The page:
KANSAS CITY, Mo. -- Leaders in Kansas City are working to overhaul the city’s animal ordinances.
It’s been more than a decade since some of the city’s animal codes have been updated.
“This is something we’ve been talking about for quite a while,” city spokesman Chris Hernandez said.
The city wants to possibly modify six current animal ordinances and wants to get the public’s input.
“With the effort to build a new animal shelter, which is currently under construction, we thought this was a really good time to take this another step forward to determine what the public wants in terms of updated ordinances about animal health and safety,” Hernandez said.
The proposed changes include:
- Harsher restrictions on tethering dogs
- Clarity on what’s an “adequate shelter” for dogs
- Add a trap neuter and return program
- Increase the number of animal’s residents can own (four is the max right now)
- Repeal the mandate on spaying and neutering pit bulls
- Make it mandatory for all dogs and cats to be spayed and neutered
“We’re hoping that with these ordinance changes, along with outreach and education that we will be able to help all the pets in our community,” said Tori Fugate with KC Pet Project.
KC Pet Project is the largest no-kill shelter in the metro and takes in more than 10,000 animals every year. They’re one of several stakeholders working with the city to address animal issues.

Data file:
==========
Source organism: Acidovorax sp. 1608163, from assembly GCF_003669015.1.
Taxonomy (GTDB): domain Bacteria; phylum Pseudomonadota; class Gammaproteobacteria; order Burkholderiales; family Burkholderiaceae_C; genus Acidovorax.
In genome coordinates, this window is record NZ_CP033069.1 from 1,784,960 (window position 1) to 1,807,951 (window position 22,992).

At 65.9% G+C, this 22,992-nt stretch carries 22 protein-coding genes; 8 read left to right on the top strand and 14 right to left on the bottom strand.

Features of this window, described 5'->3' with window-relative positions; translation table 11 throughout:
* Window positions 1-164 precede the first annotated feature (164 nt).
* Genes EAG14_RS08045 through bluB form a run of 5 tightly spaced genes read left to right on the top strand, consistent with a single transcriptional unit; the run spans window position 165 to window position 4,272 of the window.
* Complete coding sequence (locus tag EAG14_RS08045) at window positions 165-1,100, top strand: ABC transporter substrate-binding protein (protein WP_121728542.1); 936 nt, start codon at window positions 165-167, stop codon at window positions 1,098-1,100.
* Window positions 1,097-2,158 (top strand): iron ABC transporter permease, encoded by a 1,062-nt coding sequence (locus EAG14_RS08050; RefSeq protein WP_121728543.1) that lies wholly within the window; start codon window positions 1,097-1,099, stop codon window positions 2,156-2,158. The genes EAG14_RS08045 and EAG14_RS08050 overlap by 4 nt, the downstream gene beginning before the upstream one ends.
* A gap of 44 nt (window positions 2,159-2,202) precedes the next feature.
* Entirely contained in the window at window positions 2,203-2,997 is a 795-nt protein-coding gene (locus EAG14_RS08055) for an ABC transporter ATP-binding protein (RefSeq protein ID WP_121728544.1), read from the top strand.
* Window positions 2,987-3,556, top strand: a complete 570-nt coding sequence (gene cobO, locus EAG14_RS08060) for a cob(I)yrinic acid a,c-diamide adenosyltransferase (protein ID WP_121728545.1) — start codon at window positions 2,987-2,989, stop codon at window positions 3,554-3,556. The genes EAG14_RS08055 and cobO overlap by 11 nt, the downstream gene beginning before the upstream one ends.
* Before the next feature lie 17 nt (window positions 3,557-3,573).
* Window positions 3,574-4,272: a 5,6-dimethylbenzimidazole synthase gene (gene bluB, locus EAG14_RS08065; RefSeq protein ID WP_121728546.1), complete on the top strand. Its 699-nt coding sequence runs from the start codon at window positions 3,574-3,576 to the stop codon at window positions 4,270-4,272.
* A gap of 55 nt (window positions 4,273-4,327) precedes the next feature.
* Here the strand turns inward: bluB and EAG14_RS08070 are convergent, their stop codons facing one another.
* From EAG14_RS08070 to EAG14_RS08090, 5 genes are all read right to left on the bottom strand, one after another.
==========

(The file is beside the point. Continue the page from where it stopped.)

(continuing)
“We have a lot of work to do as far as lowering the pet population,” Fugate said.
KC Pet Project supports all of the proposals with the exception of the spay and neuter mandate on all cats and dogs.
“On paper, spay and neuter sounds like a fabulous idea,” Fugate explained. “What it does is the opposite of what you’d expect. It fills up shelters. That leads to more euthanasia, and it really puts a burden on these owners if it’s enforced.”
The city has been holding public hearings on the matter since July and is now taking the conversation online.
“The city staff is working hard to get as much public input at the very beginning of this process, so that we can make sure that as we update these ordinances we’re addressing the needs of the community,” Hernandez said.
The city will take the feedback from the public and work with KC Pet Project and other stakeholders to draft new ordinances that will eventually go before city council.
If you'd like to voice your opinions about the modifications, the city is gathering feedback on the Nextdoor app or click here.